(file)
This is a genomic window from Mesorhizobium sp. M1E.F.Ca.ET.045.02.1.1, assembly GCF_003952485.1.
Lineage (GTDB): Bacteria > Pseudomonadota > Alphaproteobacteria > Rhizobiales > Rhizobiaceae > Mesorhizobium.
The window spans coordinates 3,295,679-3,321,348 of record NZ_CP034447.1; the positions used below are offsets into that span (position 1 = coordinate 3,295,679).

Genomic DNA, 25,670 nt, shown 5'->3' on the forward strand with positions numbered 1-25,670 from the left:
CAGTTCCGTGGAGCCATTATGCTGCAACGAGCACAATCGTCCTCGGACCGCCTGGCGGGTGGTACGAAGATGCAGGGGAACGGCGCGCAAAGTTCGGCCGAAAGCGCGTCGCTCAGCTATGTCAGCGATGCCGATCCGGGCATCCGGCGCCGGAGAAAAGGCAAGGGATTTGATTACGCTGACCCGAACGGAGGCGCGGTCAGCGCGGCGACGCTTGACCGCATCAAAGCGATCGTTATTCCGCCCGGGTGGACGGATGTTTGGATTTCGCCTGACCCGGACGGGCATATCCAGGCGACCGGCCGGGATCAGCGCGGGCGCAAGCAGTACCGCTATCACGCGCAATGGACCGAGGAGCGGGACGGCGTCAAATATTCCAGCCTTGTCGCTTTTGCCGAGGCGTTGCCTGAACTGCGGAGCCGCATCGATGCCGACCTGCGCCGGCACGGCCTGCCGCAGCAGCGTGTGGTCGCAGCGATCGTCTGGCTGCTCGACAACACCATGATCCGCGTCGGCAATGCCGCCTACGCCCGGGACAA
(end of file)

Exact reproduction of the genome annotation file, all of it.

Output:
This is a genomic window from Mesorhizobium sp. M1E.F.Ca.ET.045.02.1.1, assembly GCF_003952485.1.
Lineage (GTDB): Bacteria > Pseudomonadota > Alphaproteobacteria > Rhizobiales > Rhizobiaceae > Mesorhizobium.
The window spans coordinates 3,295,679-3,321,348 of record NZ_CP034447.1; the positions used below are offsets into that span (position 1 = coordinate 3,295,679).

Genomic DNA, 25,670 nt, shown 5'->3' on the forward strand with positions numbered 1-25,670 from the left:
CAGTTCCGTGGAGCCATTATGCTGCAACGAGCACAATCGTCCTCGGACCGCCTGGCGGGTGGTACGAAGATGCAGGGGAACGGCGCGCAAAGTTCGGCCGAAAGCGCGTCGCTCAGCTATGTCAGCGATGCCGATCCGGGCATCCGGCGCCGGAGAAAAGGCAAGGGATTTGATTACGCTGACCCGAACGGAGGCGCGGTCAGCGCGGCGACGCTTGACCGCATCAAAGCGATCGTTATTCCGCCCGGGTGGACGGATGTTTGGATTTCGCCTGACCCGGACGGGCATATCCAGGCGACCGGCCGGGATCAGCGCGGGCGCAAGCAGTACCGCTATCACGCGCAATGGACCGAGGAGCGGGACGGCGTCAAATATTCCAGCCTTGTCGCTTTTGCCGAGGCGTTGCCTGAACTGCGGAGCCGCATCGATGCCGACCTGCGCCGGCACGGCCTGCCGCAGCAGCGTGTGGTCGCAGCGATCGTCTGGCTGCTCGACAACACCATGATCCGCGTCGGCAATGCCGCCTACGCCCGGGACAA